The Office grew significantly last year with the addition of the Deputy Inspector General for Public Safety function. This Section initiates inspections, evaluations, and reviews of the City’s police and police accountability agencies, including the Chicago Police Department and its Bureau of Internal Affairs, the Civilian Office of Police Accountability (COPA) and its predecessor the Independent Police Review Authority (IPRA), and the Chicago Police Board, with the goals of enhancing the effectiveness of those agencies; increasing public safety; promoting constitutional practices that safeguard individual civil liberties and civil rights; and ensuring the accountability of the police force, thus building stronger police-community relations.
More information on the Public Safety Section can be found here: http://chicagoinspectorgeneral.org/wp-content/uploads/2018/03/Public-Safety-Annual-Report-2017.pdf.
Interning for OIG
Interns working here will see a lot of criminal and administrative procedure, constitutional law, and labor and employment issues. OIG works with many government offices in the City so interns will get exposure to several different offices throughout local, state, and federal government. OIG attorneys do not litigate in court, but interns will have a wide range of opportunities to exercise their legal abilities, and opportunities to observe cases at trial.
Interns will assist AIGs with day-to-day tasks, including drafting lengthy reports detailing investigative findings and recommendations for discipline. Each report summarizes evidence, applies case law, analyzes personnel violations, and explains why disciplinary action is appropriate. Interns will also field legal questions from all sections in the Office, and prepare legal memos on various issues including, but not limited to, statutory interpretation and applicability of constitutional and case law.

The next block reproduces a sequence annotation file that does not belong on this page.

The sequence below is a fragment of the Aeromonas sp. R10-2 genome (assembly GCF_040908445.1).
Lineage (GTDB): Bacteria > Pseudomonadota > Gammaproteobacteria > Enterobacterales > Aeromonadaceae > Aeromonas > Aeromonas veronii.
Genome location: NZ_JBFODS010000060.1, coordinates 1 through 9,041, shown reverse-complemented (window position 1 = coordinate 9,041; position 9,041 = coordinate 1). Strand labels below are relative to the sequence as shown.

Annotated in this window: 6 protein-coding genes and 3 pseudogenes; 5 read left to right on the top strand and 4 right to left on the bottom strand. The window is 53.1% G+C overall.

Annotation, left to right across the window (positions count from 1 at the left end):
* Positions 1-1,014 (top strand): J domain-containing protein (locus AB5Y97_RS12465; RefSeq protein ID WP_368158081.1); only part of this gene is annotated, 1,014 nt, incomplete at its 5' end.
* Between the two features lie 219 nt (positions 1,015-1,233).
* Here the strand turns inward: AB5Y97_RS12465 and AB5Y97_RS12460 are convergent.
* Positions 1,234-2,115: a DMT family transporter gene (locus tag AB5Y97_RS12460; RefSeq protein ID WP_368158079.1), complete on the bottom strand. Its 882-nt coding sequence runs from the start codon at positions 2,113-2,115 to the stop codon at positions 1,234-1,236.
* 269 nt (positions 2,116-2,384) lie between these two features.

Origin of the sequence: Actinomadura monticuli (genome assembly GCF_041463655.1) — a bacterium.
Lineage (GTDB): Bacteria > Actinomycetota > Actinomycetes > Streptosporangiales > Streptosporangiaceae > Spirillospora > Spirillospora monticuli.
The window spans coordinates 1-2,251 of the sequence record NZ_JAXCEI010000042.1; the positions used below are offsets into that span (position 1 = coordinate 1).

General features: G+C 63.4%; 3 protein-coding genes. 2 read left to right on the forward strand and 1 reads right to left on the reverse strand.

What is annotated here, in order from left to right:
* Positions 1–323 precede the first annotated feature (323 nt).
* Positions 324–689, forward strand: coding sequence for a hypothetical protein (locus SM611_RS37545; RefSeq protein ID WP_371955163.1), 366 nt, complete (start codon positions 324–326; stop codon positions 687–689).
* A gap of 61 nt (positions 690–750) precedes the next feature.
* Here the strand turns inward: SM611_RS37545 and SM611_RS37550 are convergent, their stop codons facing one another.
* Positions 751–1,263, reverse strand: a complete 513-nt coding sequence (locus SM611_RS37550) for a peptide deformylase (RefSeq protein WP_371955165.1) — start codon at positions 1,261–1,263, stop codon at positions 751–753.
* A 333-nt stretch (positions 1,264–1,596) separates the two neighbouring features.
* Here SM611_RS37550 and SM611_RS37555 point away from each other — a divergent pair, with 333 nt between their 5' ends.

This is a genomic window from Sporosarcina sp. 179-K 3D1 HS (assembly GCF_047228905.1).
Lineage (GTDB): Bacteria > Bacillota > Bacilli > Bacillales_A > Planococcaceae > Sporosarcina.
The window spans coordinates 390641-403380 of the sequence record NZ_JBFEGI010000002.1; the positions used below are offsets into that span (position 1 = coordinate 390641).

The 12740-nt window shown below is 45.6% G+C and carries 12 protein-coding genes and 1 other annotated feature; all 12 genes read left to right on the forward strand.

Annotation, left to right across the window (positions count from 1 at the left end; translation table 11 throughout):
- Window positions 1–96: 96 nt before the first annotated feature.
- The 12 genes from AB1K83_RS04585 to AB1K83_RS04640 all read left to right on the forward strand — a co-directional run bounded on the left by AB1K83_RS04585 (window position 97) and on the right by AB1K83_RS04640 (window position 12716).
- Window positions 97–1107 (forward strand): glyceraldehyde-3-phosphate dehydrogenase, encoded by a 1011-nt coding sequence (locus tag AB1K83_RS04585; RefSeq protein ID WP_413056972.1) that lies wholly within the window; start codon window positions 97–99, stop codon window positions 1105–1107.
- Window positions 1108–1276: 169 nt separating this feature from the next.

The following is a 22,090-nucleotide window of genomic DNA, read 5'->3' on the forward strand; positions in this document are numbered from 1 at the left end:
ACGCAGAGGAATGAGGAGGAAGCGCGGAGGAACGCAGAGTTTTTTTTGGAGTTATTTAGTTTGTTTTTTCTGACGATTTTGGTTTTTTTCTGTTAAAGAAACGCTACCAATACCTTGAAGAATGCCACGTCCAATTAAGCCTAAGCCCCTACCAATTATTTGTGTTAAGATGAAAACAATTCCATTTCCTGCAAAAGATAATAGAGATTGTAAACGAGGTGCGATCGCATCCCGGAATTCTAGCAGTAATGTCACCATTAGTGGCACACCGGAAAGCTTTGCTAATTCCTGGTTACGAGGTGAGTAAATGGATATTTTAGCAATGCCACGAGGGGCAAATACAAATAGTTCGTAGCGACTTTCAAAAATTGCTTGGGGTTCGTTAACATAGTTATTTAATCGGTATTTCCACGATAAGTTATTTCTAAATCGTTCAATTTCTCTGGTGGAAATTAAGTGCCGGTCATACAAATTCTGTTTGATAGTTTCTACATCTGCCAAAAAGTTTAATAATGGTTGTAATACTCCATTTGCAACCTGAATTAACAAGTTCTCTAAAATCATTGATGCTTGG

The experience gained by interns at OIG is applicable to prosecutors’ and public defenders’ offices, big law, general counsels’ positions, and compliance counsel opportunities. As such, OIG is a great landing spot for your summer and will help build your resume for a variety of career trajectories.
Kathryn and Nicole commented that they look for interns with strong writing experience who pay close attention to detail and have an interest in government work and a public service ethos. OIG is a mission driven agency that works towards bettering City government, so the ideal intern is one who is interested in and motivated by the same mission. If you’re looking for an organization to work for through the bridge-to-practice program, OIG is open to hosting bridge-to-practice fellows in the future as well.
Career Paths to OIG:
New AIGs have a wide variety of experience, and have backgrounds in criminal prosecution, big law, white collar defense, policy and public affairs, and judicial clerkships. Chief AIG Kathryn Richards started her career as a Seventh Circuit Staff Attorney’s office clerk before becoming an AIG herself. Her clerkship was tremendously helpful in preparing her for a career at OIG because she studied federal law, criminal procedure, and dealt with section 1983 lawsuits.
Nicole Klein, AIG and 2009 NDLS law graduate, spent over seven years as a prosecutor at the Cook County State’s Attorney’s Office, and clerked at the U.S. Attorney’s Office, Bureau of Alcohol, Tobacco, Firearms, and Explosives and St. Joseph’s County Public Defenders Office before her hire at OIG.
Nicole said that working for OIG is extremely rewarding and fulfilling, because the Office, both proactively and reactively, makes use of its various functions (Audit and Program Review, Investigations, Hiring Oversight, and Public Safety) to holistically improve City government. Attorneys apply their skills to a well-balanced mix of legal writing, fieldwork, and legal counsel duties. Her advice to public interest minded students is to be aggressive in job hunts by being open to new opportunities, keep job searches broad, and be creative in identifying to which agencies to apply.
If you’re interested in reaching out to Nicole, email me and I will gladly pass on her contact information. She is always happy to speak with NDLS students.